WEDNESDAY READS Books to help through grief or challenges

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by GWEN REYES

WFAA Special Contributor

Posted on May 14, 2014 at 5:16 PM

1. "Tuesdays with Morrie" by Mitch Albom

Maybe it was a grandparent, or a teacher, or a colleague. Someone older, patient and wise, who understood you when you were young and searching, helped you see the world as a more profound place, and gave you sound advice to help you make your way through it.

For Mitch Albom, that person was Morrie Schwartz, his college professor from nearly twenty years ago.

Maybe, like Mitch, you lost track of this mentor as you made your way, and the insights faded, and the world seemed colder. Wouldn't you like to see that person again, ask the bigger questions that still haunt you, and receive wisdom for your busy life today the way you once did when you were younger?

Mitch Albom had that second chance. He rediscovered Morrie in the last months of the older man's life. Knowing he was dying, Morrie visited with Mitch in his study every Tuesday, just as they used to back in college. Their rekindled relationship turned into one final “class” -- lessons in how to live.

Tuesdays with Morrie is a magical chronicle of their time together, through which Mitch shares Morrie's lasting gift with the world.

2. "Can't We Talk About Something More Pleasant" by Roz Chast

In her first memoir, Roz Chast brings her signature wit to the topic of aging parents. Spanning the last several years of their lives and told through four-color cartoons, family photos, and documents, and a narrative as rife with laughs as it is with tears, Chast’s memoir is both comfort and comic relief for anyone experiencing the life-altering loss of elderly parents.

When it came to her elderly mother and father, Roz held to the practices of denial, avoidance, and distraction. But when Elizabeth Chast climbed a ladder to locate an old souvenir from the “crazy closet” — with predictable results — the tools that had served Roz well through her parents’ seventies, eighties, and into their early nineties could no longer be deployed.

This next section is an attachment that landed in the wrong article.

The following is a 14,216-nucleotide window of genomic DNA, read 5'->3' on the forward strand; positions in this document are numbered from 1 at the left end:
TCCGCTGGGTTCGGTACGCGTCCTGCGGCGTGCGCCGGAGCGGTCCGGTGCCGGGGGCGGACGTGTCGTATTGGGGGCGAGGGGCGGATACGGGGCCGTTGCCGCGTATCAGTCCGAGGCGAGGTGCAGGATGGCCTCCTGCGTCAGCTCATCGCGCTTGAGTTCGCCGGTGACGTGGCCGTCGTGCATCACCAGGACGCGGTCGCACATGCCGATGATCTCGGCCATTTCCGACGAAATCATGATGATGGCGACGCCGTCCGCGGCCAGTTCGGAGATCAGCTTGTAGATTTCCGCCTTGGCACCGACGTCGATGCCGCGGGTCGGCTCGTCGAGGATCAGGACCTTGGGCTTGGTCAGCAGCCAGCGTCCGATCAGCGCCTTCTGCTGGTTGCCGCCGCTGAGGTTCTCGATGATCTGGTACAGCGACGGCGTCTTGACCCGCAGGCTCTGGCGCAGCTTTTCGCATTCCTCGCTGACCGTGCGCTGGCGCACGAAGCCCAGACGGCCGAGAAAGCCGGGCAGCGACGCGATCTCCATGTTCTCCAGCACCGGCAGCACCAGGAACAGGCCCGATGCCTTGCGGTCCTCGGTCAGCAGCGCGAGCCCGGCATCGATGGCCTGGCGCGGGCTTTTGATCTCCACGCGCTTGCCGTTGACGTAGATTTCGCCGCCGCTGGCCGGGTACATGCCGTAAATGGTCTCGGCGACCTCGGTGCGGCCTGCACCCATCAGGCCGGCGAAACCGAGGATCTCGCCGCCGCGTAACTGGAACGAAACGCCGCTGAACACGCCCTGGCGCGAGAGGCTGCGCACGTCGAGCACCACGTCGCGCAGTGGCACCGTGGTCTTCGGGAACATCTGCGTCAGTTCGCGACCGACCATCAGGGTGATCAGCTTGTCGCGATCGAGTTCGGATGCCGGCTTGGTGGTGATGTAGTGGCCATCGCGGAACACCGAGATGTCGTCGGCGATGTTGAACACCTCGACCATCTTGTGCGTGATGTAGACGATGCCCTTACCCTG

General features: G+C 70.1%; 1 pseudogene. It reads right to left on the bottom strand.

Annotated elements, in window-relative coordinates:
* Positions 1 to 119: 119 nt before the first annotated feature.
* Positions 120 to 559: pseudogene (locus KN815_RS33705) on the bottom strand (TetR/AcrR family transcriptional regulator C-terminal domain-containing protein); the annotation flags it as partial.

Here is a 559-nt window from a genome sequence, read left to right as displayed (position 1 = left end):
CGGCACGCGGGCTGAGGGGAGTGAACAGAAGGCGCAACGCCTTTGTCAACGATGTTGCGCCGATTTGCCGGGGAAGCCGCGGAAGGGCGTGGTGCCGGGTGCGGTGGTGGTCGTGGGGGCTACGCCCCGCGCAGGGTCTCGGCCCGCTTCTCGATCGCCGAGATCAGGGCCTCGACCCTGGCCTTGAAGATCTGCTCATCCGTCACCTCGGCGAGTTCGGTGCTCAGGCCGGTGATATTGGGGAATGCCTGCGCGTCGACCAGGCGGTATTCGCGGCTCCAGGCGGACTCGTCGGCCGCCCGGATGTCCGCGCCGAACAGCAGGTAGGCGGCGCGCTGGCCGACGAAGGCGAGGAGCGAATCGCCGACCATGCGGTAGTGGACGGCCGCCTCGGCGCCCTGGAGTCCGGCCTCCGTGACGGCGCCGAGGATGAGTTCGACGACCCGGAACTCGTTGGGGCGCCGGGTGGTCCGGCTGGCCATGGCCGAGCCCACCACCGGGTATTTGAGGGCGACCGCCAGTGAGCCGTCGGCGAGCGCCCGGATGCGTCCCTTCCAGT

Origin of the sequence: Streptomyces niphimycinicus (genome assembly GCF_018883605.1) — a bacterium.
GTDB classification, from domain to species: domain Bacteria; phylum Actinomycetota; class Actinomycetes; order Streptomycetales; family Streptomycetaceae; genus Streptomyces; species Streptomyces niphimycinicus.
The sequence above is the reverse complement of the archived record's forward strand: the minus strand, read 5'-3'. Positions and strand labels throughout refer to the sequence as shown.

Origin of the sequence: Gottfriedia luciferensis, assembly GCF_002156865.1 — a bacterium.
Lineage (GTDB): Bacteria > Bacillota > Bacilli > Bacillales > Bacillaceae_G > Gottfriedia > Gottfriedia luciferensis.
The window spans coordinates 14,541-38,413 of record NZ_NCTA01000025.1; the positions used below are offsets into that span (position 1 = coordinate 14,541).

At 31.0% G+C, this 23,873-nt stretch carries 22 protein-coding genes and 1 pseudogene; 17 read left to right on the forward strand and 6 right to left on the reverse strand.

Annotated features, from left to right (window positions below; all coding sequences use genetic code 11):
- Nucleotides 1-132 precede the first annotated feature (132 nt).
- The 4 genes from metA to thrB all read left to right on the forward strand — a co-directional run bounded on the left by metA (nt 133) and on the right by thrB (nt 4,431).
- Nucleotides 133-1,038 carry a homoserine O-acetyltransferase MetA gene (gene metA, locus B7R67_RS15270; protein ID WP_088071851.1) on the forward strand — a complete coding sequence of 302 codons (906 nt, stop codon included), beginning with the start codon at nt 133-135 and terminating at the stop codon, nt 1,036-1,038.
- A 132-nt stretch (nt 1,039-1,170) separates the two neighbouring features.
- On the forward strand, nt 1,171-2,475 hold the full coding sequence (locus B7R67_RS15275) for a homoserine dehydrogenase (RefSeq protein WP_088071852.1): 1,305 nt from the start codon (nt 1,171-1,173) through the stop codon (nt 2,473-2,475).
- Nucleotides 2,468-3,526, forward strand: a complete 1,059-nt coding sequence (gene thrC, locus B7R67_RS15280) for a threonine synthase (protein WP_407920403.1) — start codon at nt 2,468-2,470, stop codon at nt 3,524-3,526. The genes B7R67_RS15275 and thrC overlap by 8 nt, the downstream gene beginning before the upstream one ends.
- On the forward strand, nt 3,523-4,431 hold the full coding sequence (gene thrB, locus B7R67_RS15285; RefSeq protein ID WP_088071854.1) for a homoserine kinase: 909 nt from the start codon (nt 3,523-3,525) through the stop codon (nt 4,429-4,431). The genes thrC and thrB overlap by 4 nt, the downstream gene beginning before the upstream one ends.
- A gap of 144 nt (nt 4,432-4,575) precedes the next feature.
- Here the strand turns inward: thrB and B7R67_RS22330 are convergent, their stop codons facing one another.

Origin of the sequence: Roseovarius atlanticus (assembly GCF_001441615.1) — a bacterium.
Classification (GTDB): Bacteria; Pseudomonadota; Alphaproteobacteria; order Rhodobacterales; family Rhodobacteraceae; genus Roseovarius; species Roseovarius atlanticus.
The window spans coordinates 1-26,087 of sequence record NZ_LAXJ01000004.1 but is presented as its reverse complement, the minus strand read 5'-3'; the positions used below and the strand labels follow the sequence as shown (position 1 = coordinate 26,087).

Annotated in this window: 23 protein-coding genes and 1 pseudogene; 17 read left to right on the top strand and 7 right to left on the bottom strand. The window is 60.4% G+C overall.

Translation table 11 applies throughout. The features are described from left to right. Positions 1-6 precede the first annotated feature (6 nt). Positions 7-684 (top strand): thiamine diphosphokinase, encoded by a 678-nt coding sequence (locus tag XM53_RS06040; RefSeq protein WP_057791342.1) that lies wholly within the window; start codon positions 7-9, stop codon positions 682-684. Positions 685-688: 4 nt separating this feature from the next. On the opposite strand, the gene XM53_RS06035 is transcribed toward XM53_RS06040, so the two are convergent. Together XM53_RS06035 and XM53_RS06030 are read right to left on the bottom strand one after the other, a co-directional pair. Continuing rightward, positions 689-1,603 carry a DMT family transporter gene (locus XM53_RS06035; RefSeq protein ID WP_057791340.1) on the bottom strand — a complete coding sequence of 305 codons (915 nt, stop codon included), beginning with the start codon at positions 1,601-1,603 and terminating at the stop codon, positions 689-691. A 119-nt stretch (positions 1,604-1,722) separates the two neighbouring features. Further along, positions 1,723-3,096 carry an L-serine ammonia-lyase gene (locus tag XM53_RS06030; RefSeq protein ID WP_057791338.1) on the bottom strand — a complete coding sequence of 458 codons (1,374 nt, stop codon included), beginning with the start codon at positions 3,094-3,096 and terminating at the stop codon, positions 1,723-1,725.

While the particulars are Chast-ian in their idiosyncrasies — an anxious father who had relied heavily on his wife for stability as he slipped into dementia and a former assistant principal mother whose overbearing personality had sidelined Roz for decades — the themes are universal: adult children accepting a parental role, aging and unstable parents leaving a family home for an institution, dealing with uncomfortable physical intimacies, managing logistics, and hiring strangers to provide the most personal care.

An amazing portrait of two lives at their end and an only child coping as best she can, "Can We Talk about Something More Pleasant" will show the full range of Roz Chast’s talent as cartoonist and storyteller.

3. "Living When a Loved One Has Died" by Earl A. Grollman

When someone you love dies, Earl Grollman writes, "there is no way to predict how you will feel. The reactions of grief are not like recipes, with given ingredients, and certain results [...] Grief is universal. At the same time it is extremely personal. Heal in your own way."

If someone you know is grieving, Living When a Loved One Has Died can help. Earl Grollman explains what emotions to expect when mourning, what pitfalls to avoid, and how to work through feelings of loss. Suitable for pocket or bedside, this gentle book guides the lonely and suffering as they move through the many facets of grief, begin to heal, and slowly build new lives.

4. "Healing After Loss" by Martha Whitmore Hickman

Daily meditations for those who have loss and are grieving.

5. "The Last Lecture" by Randy Pausch

Professor Randy Pausch's moving and inspirational book based on his extraordinary last lecture, a global phenomenon now seen by over 25 million people all over the world. On September 18, 2007, computer science professor Randy Pausch stepped in front of an audience of 400 at Carnegie Mellon University to deliver his last lecture. Telling his audience about the cancer that would soon claim his life, Randy shared what he felt were the most valuable ways to live, and the most valuable lessons he could pass on to his young children - the real reason he gave the lecture - to help them make their way in the world.

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